YOUNGSTOWN Woman sounds off on noise

A city police captain said the department makes efforts to curtail the noise problem.
YOUNGSTOWN -- Carla Moore has lived in her upper South Side home for 20 years. But as soon as she earns her bachelor's degree, she's moving out.
She said the noise has driven her to leave.
"This is something you can't ignore," Moore said. "You can't go in your home and close your door and shut it out."
Moore said loud music, from cars and houses, disrupts her sleep and her studies, interrupts meals, forces her to increase the volume on her television set, and shakes the furniture in her home.
"You have no privacy, no peace; you can't be alone with your thoughts," she said. "It's a disruption. It's an invasion."
When she calls police, Moore said, neighbors retaliate, and the problem gets worse.
Group: The problem prompted Moore to nominate Youngstown as one of the "Noisy Dozen" with the Noise Free America group in California. Moore is a member of the group.
Ted Rueter, executive director and founder of the group, said Youngstown was chosen to receive the monthly award based on Moore's experience. Youngstown is the fourth city to be named to the Noisy Dozen.
Reaction: City Police Capt. Mike Vodilko calls the Noisy Dozen moniker "baloney."
"The whole thing's ridiculous," Vodilko said. "The city does all kind of stuff to minimize noise and make it a better place to live."
Vodilko said noise complaints are something the department receives constantly, and the city responds, with judges going as far as jailing repeat offenders of noise regulations.
"We all hate it, and we're always arresting people for boom boxes and other things," Vodilko added.
Mayor George McKelvey declined to comment, saying he refuses to dignify the group's award by addressing it.
Tougher law: The loud-music ordinance was recently revamped to add teeth to it, said Marti Kane, a legislative aide in the city law department. Fines are stiffer, she said, and judges have gotten on board for enforcement.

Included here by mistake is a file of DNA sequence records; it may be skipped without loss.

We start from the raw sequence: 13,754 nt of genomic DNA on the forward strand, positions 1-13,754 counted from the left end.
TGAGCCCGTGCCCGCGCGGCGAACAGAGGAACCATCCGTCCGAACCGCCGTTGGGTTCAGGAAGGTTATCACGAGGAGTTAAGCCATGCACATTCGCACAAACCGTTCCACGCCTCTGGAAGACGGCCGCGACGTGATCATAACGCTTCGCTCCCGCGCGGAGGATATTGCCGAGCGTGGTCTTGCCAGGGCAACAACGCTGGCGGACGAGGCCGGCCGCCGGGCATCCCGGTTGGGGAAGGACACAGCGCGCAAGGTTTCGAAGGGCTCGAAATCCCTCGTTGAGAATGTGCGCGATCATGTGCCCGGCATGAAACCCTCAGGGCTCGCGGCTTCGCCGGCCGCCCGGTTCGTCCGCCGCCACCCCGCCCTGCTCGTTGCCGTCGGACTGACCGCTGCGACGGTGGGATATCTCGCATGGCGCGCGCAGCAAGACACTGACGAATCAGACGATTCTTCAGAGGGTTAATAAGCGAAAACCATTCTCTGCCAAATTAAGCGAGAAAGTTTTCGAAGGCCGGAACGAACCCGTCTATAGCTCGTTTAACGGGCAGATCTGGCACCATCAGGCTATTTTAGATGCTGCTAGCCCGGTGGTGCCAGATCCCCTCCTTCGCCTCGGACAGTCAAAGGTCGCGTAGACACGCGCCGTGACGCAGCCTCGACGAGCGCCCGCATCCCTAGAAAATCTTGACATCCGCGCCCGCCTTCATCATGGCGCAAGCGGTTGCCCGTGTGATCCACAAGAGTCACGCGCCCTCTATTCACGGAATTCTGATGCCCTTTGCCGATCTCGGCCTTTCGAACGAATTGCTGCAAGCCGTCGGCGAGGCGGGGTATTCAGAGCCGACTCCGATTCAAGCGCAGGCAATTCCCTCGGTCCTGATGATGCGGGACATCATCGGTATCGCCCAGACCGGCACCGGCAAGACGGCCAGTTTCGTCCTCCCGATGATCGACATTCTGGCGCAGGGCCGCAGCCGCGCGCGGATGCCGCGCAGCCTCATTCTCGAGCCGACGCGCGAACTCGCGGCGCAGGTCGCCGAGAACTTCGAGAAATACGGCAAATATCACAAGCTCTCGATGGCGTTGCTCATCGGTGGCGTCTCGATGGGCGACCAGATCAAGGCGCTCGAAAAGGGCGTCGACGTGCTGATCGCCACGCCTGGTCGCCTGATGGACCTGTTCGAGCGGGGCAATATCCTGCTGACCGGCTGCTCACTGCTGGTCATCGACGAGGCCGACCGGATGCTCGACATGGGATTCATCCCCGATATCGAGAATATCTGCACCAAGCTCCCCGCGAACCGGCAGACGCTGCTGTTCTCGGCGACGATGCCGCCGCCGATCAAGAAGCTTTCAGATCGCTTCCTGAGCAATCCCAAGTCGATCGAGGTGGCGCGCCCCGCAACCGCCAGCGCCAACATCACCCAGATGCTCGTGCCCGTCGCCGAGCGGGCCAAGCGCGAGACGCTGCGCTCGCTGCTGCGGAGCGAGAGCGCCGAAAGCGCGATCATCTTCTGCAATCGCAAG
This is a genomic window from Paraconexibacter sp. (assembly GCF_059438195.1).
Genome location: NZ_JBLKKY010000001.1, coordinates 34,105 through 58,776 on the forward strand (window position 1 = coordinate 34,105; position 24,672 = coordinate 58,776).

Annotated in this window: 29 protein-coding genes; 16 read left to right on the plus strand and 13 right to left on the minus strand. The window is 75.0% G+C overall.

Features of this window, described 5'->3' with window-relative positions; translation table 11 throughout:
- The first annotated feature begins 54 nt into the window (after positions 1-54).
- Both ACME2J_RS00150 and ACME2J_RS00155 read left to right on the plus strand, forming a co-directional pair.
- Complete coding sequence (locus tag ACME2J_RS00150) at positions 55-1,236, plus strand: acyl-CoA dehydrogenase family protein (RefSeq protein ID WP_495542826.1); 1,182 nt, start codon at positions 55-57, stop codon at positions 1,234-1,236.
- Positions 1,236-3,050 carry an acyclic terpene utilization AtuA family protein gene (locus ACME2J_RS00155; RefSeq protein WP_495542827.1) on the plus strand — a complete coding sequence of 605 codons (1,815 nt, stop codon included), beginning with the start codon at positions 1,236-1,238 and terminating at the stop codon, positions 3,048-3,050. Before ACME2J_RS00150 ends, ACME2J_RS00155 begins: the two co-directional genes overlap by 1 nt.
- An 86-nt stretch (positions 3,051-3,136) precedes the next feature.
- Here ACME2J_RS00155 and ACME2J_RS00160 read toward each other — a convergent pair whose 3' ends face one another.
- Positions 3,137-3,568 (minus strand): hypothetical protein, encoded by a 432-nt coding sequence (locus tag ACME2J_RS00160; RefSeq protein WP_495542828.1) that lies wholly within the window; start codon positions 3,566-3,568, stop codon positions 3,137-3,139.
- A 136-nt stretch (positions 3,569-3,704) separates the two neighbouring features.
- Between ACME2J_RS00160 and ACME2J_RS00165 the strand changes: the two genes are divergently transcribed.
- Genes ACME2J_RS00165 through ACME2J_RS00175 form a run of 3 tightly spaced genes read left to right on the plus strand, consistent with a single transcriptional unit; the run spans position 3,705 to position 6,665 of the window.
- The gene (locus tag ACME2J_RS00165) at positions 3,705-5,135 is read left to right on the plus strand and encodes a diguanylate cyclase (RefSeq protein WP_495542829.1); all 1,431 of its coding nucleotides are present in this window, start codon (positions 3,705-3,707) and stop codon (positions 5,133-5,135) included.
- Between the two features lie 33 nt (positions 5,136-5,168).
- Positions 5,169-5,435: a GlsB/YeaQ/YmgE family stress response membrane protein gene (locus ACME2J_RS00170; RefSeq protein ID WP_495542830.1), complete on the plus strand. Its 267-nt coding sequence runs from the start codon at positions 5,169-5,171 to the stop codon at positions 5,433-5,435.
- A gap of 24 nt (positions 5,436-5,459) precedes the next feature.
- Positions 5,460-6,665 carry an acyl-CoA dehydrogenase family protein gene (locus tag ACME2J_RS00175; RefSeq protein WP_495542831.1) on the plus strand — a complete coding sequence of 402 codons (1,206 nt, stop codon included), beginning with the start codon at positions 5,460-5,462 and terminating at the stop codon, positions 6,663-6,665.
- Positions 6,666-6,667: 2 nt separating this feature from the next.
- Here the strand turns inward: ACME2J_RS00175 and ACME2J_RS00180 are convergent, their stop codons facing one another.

In May 2000, the city began a crackdown on noise violators, and for the first time, a municipal court judge jailed a repeat offender. Early last year, however, Judge Elizabeth A. Kobly ruled that the city's ordinance was vague and unenforceable. It was rewritten in its new format last February.
Kane said the loud-music ordinance is the most-requested ordinance by police officers, many of whom keep a copy in their cruisers.
For a first-time offense, a loud-music violator faces a fine of $50 to $250. A second offense carries a mandatory fine of $500; a third offense, $600 plus seizure of stereo equipment.
In 2001, city police issued about 500 citations for violations of noise ordinances, municipal court records show. About half were for violations from vehicle sound systems; roughly another half were for loud sound-device violations.
Residents' experiences: But Moore said she has had difficulty getting police to cite her neighbors. Many have police scanners and hear when officers are dispatched on a complaint. In other cases, she said, officers have told her they cannot issue a citation unless they hear the loud music themselves.
Annie Hall, an East Side resident who coordinates the city's neighborhood block-watch programs, said she calls police often on noise complaints.
"It's very, very bad," Hall said. "It's sad that people have to live like that."
She said she agrees that the city is noisy, especially in the summer months, when she hears "nasty" music while sitting on her front porch.
"We need to curtail it a lot," Hall said. "If police keep giving tickets and confiscate [stereos], I think that will stop it."
Her action: Moore has stopped waiting for the city to help her.
She said she's written letters to police and city hall officials to no avail. She's even researched noise issues and recommended solutions to police, suggesting "stings" in unmarked cars and the use of decibel meters.
But slow response, she said, has made her lose faith in the system, and in the city she's called home for two decades.
"I hope to graduate in August and kiss Youngstown goodbye," she said. "I do know two people who left Youngstown because of this, and I will be the third."

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